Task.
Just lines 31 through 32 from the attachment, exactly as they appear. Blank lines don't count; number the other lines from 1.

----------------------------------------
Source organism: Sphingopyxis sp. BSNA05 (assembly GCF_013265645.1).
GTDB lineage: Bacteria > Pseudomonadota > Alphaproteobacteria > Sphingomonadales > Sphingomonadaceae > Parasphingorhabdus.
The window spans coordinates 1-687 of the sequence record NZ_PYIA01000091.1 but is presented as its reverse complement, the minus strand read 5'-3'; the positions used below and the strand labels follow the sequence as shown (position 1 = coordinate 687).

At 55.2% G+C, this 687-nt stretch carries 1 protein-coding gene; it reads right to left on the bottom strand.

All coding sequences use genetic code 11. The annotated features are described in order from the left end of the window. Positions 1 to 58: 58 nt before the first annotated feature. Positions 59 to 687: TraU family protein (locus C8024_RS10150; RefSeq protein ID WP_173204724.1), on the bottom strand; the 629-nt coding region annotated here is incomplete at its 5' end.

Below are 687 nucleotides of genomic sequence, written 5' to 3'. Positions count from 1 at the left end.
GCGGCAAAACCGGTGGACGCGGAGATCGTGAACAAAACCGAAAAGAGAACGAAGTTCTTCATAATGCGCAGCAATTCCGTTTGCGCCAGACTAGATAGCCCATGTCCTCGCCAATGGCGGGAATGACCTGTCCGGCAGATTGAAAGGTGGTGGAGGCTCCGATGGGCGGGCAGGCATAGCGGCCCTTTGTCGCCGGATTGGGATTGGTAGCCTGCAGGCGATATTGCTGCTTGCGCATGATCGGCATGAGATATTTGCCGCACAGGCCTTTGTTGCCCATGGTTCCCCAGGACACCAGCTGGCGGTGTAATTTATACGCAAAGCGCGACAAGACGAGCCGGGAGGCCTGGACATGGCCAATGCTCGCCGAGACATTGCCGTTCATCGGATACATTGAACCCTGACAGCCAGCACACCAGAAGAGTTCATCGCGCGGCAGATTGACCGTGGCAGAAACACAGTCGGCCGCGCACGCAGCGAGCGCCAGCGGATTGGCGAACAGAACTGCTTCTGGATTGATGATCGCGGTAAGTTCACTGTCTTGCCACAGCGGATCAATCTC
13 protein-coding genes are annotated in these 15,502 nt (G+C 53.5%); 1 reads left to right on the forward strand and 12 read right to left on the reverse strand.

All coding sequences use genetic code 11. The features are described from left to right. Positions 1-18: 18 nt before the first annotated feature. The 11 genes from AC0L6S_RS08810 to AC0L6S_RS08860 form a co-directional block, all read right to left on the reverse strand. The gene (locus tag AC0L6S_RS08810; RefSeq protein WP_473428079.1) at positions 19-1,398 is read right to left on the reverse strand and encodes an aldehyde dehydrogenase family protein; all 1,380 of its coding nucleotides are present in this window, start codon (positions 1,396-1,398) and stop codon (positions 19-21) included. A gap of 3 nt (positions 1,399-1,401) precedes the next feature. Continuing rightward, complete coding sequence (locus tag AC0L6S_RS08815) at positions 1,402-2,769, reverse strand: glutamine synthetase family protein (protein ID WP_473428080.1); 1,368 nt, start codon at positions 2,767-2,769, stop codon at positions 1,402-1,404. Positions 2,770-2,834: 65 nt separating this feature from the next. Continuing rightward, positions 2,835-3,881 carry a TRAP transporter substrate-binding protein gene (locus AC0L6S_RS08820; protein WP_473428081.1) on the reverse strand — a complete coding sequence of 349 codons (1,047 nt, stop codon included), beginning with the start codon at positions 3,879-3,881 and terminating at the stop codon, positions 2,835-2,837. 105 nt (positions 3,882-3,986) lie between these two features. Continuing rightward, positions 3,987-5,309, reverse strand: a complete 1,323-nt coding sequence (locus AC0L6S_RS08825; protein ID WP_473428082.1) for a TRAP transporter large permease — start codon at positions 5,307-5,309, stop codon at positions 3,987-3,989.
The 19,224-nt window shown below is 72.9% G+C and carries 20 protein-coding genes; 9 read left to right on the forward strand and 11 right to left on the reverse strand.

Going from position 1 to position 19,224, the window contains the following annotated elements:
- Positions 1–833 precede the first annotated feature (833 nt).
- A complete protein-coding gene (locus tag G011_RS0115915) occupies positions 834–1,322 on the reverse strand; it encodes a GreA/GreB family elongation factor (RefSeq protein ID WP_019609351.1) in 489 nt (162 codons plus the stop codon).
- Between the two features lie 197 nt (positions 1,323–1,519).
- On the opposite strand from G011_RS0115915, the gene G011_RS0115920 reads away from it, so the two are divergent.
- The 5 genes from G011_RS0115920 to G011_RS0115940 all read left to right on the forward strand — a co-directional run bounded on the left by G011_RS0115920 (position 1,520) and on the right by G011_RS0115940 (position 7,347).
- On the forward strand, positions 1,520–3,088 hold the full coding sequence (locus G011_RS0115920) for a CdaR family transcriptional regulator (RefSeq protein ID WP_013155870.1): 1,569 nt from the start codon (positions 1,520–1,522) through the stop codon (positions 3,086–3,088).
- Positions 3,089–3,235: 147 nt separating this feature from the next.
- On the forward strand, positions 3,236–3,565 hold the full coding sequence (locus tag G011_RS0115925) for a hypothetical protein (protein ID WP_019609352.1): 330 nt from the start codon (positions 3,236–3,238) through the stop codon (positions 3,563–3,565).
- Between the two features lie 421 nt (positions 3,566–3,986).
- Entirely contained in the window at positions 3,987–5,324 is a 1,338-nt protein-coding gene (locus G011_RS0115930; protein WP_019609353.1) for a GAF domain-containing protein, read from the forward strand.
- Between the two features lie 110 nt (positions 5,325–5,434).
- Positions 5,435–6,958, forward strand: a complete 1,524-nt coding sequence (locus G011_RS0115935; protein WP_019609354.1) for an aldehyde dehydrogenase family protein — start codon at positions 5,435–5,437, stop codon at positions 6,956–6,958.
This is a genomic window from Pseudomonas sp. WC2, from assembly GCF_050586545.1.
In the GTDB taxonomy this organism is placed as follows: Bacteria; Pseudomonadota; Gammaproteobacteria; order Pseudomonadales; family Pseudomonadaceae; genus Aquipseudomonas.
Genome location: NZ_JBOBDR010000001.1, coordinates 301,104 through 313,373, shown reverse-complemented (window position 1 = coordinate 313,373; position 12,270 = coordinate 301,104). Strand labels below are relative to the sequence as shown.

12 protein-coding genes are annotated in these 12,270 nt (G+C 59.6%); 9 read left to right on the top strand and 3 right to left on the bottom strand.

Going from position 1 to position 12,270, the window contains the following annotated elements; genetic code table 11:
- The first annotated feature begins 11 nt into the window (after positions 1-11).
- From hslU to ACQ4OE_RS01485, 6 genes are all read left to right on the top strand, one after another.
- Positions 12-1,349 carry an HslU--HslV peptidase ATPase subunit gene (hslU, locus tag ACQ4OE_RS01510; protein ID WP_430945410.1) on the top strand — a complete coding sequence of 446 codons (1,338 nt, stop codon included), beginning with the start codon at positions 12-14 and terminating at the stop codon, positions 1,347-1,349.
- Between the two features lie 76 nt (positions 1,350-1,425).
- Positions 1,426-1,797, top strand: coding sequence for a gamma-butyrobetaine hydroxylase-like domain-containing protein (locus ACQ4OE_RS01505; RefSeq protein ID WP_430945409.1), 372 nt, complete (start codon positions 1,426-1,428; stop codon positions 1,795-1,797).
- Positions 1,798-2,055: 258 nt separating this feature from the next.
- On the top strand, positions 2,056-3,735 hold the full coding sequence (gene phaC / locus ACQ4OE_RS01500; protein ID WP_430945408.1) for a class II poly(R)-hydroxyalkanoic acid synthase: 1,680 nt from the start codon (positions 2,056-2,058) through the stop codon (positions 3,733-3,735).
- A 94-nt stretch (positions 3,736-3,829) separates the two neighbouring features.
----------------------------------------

- Positions 12-1,349 carry an HslU--HslV peptidase ATPase subunit gene (hslU, locus tag ACQ4OE_RS01510; protein ID WP_430945410.1) on the top strand — a complete coding sequence of 446 codons (1,338 nt, stop codon included), beginning with the start codon at positions 12-14 and terminating at the stop codon, positions 1,347-1,349.
- Between the two features lie 76 nt (positions 1,350-1,425).